The Decision To Start Brad Hawpe vs. Ricky Romero | The Process Report

The Decision To Start Brad Hawpe vs. Ricky Romero

By Tommy Rancel //

Admittedly, this post comes after the positive result of Joe Maddon’s decision; however, that doesn’t make the process behind it any less interesting. With Toronto lefty Ricky Romero on the mound this afternoon, Maddon decided to give left-handed hitting Brad Hawpe the start as Rays’ designated hitter. As mentioned, the result was good. Hawpe came up with the bases loaded in the fourth inning and proceeded to smash a grand slam off Romero to give the Rays a comfortable 6-0 lead

No manager in baseball is perfect. Not even our beloved Joe Maddon. Despite not agreeing with every move he makes or doesn’t make, I’ve always tried to understand the process behind the move. At first glance, Brad Hawpe in today’s lineup looks questionable. But when you dig a little deeper it’s not as radical as it may seem.

After having success as the Rays’ DH against a lefty last night, Rocco Baldelli was not in today’s lineup. This probably has to do with Baldelli’s condition and the game starting a little over 12 hours after Friday’s game ended. Normally, Willy Aybar would get the start in this spot, but Maddon went to Hawpe because he felt he could have some success against Romero.

Was it a hunch? Maybe, but there are also some facts that back Maddon’s decision.

Although he is a left-handed batter, Hawpe does not have the extreme splits some lefties do. He fares much better against right-handed pitchers with a career slash line of .290/.387/.507 against them, but has held his own against southpaws. In 657 career plate appearances, he is hitting .243/.322/.435 against lefties. That is nothing special, but again not as bad as some others.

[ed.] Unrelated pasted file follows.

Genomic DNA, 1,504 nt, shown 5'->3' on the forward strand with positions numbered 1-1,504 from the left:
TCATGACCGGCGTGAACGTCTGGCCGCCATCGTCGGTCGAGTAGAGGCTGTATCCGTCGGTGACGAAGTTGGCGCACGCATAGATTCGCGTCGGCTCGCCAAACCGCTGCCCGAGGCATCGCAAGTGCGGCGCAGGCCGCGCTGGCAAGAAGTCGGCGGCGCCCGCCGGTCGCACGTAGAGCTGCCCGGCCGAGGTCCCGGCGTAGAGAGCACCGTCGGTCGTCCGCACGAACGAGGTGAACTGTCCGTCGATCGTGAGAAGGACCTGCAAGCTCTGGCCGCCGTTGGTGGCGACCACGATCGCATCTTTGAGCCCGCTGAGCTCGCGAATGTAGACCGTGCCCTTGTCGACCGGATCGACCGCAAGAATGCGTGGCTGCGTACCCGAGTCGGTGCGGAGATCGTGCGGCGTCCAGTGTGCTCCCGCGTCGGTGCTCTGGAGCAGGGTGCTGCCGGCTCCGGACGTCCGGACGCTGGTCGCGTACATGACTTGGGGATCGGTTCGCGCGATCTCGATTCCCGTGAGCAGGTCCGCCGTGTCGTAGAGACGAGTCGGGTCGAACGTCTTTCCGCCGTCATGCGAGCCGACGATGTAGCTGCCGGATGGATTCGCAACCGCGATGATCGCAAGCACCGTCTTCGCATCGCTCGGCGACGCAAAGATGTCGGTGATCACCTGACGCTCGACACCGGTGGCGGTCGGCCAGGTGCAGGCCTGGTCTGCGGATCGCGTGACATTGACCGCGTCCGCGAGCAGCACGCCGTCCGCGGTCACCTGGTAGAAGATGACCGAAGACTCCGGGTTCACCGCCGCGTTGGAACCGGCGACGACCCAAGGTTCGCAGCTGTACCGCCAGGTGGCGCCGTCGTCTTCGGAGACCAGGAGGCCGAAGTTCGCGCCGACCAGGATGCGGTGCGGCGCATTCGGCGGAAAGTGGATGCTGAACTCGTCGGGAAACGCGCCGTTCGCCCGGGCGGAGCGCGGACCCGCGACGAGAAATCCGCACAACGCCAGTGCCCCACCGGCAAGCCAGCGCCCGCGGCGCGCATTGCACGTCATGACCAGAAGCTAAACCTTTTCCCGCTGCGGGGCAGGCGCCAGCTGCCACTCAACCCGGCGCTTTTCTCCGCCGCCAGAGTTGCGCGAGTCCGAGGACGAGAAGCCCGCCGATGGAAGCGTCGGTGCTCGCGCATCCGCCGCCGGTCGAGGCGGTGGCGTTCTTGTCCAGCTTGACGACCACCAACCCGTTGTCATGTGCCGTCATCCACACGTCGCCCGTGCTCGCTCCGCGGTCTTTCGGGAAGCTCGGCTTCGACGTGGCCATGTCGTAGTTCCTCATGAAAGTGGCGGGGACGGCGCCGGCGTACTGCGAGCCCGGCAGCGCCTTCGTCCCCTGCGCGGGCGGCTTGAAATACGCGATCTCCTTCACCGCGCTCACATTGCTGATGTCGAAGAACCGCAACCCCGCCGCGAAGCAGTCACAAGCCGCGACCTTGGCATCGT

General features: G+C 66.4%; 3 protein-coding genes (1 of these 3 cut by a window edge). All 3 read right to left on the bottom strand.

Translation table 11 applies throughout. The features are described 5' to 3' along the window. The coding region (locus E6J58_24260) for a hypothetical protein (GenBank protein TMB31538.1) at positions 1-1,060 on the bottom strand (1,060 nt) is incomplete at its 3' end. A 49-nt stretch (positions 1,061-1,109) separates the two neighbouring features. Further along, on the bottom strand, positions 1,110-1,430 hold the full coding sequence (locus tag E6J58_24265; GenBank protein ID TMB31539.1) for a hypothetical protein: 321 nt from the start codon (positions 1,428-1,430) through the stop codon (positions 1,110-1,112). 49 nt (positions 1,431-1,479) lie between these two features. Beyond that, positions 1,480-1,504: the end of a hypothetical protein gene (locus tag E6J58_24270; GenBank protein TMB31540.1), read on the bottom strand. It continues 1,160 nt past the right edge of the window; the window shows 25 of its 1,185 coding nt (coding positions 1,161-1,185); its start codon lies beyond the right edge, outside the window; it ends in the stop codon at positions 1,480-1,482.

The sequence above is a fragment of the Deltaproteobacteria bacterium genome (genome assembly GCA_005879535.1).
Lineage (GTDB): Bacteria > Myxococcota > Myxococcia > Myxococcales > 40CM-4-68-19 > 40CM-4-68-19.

Meanwhile, Hawpe has actually been better against lefties than righties in 2010. Small sample size warnings all around, Hawpe came into today’s game with an .801 OPS against LHP and a .763 against RHP. Of his nine home runs this year – including today’s – four have come off lefties.

In addition to hitting lefties at a decent clip this season, Hawpe has also done well against groundball pitchers and those labeled as “power pitchers” by baseball reference (from their website: power pitchers are in the top third of the league in strikeouts plus walks). Ricky Romero fits into those categories as well. On top of Hawpe’s favorable marks against his profile, lefties in general have hit better off Romero than righties (.740 OPS vs. LHB, .646 OPS vs. RHB) this season.

The positive results of Hawpe vs. Romero will likely add to the perception that Maddon is a mad scientist; however when looking at the facts in front of him, the decision wasn’t all that mad. It was simply sound process.



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